The uncontrolled satellite falls towards Earth  Sciences

The uncontrolled satellite falls towards Earth Sciences

A “dead” satellite fell out of control through Earth's atmosphere on Wednesday, according to the European Space Agency, nearly thirty years after its launch. The satellite, known as ERS-2, is expected to burn up significantly upon re-entering the atmosphere.

When ERS-2 was launched in April 1995, it was the most advanced Earth observation spacecraft ever developed in Europe. The spacecraft, along with the nearly identical ERS-1, collected a wealth of valuable data about Earth's surfaces, oceans and polar ice caps, and was used to monitor natural disasters – such as severe floods or earthquakes – in remote parts of the world.

In 2011, almost 16 years after launch, the European Space Agency made the decision to end the mission. A series of maneuvers were performed to lower the satellite's average altitude and reduce the risk of collision with other satellites or space debris. The satellite also received a surface treatment to reduce the risk of fragmentation; With as little space debris as possible.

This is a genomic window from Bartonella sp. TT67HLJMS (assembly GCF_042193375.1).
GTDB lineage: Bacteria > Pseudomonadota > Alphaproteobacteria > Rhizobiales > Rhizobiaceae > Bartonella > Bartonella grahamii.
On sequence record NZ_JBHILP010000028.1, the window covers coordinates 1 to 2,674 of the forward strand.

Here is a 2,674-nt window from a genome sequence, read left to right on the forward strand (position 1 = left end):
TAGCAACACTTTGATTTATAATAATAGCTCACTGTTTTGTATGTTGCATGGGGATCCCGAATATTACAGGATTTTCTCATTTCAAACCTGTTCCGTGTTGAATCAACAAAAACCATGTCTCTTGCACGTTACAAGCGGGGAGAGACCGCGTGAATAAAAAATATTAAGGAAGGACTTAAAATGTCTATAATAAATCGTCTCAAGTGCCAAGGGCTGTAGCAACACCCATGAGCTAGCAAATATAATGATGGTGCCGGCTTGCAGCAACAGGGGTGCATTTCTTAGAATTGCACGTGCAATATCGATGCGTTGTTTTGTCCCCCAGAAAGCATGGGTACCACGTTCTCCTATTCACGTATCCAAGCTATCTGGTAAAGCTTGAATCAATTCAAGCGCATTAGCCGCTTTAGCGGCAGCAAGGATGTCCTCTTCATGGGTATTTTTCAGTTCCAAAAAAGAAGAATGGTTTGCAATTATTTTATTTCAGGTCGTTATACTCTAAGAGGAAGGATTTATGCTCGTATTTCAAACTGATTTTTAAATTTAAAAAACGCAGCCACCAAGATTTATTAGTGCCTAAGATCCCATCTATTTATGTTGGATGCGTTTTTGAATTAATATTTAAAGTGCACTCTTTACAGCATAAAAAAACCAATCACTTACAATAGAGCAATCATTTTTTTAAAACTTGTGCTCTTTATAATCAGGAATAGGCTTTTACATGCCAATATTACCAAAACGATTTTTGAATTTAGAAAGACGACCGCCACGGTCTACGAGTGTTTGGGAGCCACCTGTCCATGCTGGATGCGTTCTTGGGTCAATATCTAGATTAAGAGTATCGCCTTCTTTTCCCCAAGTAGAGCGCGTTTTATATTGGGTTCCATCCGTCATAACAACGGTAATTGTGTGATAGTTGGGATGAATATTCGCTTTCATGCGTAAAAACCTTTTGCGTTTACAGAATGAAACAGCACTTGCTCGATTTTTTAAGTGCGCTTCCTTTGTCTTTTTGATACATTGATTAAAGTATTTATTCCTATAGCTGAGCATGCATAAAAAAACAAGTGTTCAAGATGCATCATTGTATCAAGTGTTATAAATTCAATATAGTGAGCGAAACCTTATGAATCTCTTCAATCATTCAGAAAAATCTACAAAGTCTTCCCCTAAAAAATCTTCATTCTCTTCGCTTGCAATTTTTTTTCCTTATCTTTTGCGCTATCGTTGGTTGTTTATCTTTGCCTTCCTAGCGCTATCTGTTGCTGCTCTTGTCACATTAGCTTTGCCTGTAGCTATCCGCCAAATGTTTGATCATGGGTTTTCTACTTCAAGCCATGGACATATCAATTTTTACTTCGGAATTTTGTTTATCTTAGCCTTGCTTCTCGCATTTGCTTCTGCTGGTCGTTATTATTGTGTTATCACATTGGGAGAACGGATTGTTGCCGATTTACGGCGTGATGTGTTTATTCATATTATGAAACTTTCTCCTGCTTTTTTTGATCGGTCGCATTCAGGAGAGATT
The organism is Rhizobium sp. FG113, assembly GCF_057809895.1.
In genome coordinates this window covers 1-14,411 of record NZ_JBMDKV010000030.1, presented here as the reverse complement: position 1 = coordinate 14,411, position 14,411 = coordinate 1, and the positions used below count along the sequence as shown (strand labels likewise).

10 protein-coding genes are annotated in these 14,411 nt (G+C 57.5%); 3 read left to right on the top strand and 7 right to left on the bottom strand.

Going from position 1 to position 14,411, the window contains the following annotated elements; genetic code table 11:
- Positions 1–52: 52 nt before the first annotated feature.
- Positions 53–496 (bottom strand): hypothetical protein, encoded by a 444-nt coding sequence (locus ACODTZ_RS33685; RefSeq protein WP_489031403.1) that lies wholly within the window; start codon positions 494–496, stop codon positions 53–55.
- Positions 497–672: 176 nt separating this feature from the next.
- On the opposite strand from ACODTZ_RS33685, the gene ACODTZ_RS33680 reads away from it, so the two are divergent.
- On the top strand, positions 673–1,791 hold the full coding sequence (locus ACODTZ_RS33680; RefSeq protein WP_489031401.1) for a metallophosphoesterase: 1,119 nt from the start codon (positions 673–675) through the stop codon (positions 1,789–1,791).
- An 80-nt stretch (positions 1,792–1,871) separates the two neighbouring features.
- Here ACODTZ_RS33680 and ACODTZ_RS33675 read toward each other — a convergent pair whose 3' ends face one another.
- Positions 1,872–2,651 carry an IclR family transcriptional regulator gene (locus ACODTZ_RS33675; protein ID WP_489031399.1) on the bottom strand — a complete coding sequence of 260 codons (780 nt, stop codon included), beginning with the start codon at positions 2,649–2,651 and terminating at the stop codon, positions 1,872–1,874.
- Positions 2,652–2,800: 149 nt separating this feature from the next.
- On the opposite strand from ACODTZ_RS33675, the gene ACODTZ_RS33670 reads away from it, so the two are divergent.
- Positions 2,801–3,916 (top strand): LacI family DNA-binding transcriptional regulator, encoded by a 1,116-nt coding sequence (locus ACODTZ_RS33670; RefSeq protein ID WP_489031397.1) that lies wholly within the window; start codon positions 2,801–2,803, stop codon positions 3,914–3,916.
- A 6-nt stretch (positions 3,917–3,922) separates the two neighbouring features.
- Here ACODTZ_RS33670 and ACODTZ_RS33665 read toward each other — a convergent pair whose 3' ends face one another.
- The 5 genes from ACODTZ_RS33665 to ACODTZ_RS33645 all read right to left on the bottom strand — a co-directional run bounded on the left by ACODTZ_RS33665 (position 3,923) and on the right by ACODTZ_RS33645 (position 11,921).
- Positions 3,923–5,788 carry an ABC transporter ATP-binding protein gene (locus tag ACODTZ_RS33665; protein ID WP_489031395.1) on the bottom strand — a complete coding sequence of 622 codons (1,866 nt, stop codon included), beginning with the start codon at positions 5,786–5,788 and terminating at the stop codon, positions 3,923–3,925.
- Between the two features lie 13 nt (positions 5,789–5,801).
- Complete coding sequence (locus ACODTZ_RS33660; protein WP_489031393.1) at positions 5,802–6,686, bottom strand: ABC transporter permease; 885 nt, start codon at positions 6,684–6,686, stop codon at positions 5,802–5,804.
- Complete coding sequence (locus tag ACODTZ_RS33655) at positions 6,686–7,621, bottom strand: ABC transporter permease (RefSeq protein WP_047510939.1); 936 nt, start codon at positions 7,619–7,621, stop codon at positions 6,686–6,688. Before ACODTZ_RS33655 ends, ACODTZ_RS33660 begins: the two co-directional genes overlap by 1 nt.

Thirteen years later, the satellite is now returning to the lower atmosphere, where it will begin to burn up and some small pieces of it will likely eventually reach Earth. Since the return of the spacecraft cannot be controlled, it is impossible to know exactly when it will happen and in what region of our planet.

Keep an eye on

Teams from ESA's European Space Operations Center in Darmstadt, Germany, are monitoring the return of this second European remote sensing satellite, ERS-2. The weather forecast will be early Wednesday afternoon, with a margin of uncertainty of about fifteen hours.

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For “dead” satellites that do not have any fuel left on board, the normal return time is strongly influenced by solar activity. This affects the thickness of the atmosphere and how long it takes a ship to pass through it. Expectations are fixed Updated with it ESA Space Debris Office. There can be no interference from Earth, so ERS-2 will return in a completely normal way – a common phenomenon, with one spacecraft per month on average returning to Earth's atmosphere.

Previous returns for ESA's observing satellite include GOCE in 2013 and the historic first-ever return of Aeolus in 2023. Two more ESA spacecraft will return in 2024: OPS-SAT and Cluster-II (FM2).

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